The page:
If you blog just for you and you never intend to work with brands or make money from your blog, then this distinction may never need to bother you.
If you intend to undertake reviews and maybe even earn from your blog, then you need to know the difference between ‘follow’ and ‘nofollow’ links. Google may penalise your blog if you get it wrong, so it is better to have the facts.
What is a ‘follow’ link?
When search engine bots search through your site they will follow all of the links that you have embedded into your posts, to see where they lead. So you may link back to your own content (which is a great thing to do) and you may also have links going out to other blogs or websites. Every time you include a link it is like giving a personal endorsement to that site. So the more links you have on other blogs/website to yours the better. It is also great to share the love and link to blogs/businesses you like on your site too.
This is where it gets a little more confusing. If you want to link to a brand because you love them and want to shout about them that that is fine, use a ‘follow’ link. Endorsing products is fantastic and it is great to share honest opinions. However, if you have been sent the product to review and use a follow link then Google may get upset.
Using ‘nofollow’ links
If you are sent an item you are being paid in kind. So, when you write a review you are only leaving that link for the purpose of the review. If this link is a follow link (and gives the site a boost) then Google will frown upon this and if they see it, they will penalise you and the brand.
How do they penalise you? It means they could exclude you from Google search results or worse still, if you are using Blogger (owned by Google) your blog could be taken down completely.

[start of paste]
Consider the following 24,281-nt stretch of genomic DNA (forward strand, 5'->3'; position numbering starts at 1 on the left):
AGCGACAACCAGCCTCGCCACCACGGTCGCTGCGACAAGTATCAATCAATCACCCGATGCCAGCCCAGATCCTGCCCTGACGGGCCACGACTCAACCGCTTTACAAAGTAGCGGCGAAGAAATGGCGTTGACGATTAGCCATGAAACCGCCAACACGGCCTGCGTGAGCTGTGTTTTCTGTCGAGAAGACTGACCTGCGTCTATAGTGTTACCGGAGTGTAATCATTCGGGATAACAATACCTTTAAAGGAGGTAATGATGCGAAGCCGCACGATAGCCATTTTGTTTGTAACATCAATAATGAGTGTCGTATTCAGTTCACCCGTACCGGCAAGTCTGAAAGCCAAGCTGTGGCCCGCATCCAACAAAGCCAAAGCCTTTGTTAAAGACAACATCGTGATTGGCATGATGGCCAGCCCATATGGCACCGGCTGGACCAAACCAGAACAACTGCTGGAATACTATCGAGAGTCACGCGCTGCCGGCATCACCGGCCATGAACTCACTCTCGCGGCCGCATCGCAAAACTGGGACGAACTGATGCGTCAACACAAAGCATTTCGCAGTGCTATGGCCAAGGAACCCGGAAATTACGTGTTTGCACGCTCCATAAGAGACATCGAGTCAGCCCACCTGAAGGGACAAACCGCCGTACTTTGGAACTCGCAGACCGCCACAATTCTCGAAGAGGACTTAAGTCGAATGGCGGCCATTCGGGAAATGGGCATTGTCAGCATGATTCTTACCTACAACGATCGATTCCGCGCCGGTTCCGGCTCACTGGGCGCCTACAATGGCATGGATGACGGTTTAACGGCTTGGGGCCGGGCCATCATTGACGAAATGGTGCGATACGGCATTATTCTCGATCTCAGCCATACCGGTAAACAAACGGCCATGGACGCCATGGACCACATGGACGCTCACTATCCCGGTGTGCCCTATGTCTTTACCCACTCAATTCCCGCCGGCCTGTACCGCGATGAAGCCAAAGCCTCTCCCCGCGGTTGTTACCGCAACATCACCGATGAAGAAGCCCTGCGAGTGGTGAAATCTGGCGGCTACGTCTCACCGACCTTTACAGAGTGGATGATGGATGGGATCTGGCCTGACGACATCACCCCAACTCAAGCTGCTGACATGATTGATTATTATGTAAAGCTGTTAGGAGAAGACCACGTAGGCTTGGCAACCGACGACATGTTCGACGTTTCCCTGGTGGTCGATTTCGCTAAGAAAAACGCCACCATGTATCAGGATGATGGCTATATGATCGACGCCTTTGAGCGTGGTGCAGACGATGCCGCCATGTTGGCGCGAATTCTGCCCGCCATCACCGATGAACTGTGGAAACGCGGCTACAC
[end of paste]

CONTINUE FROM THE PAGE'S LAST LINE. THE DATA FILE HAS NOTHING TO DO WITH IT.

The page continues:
To get around this problem all you have to do is make the link ‘nofollow’, this means that when the Google bots trawl your site they will come to a dead end, they will not follow through to that link. You are still linking to the product, so the reader can see where they could get the product from, but you are not providing the brand with ‘link juice’.
How to add in the ‘nofollow’ links
If you are using Blogger then you will have to manually add it in. This isn’t too difficult though, just a bit tedious. When you insert a link, click into the text/html view of the post and add in rel=”nofollow” to the html code.
So, if I had been sent a teddy bear from a fellow Editor here at Live. Love. Blog it would look like this.
With a follow link (default): <a href=”https://www.liveloveblog.co.uk”>teddy bear</a>
With a no follow link inserted: <a href=”https://www.liveloveblog.co.uk” rel=”nofollow”>teddy bear</a>
If you are using WordPress there is a plugin called nofollow for external link, which means only having to tick a box to make a link no follow. n.b, we have not tested this plugin.
So, next time you add in a link just think, am I endorsing this site because I want to? Or am I adding the link because I was sent something in return?
Has this cleared up the distinction between follow and nofollow for you?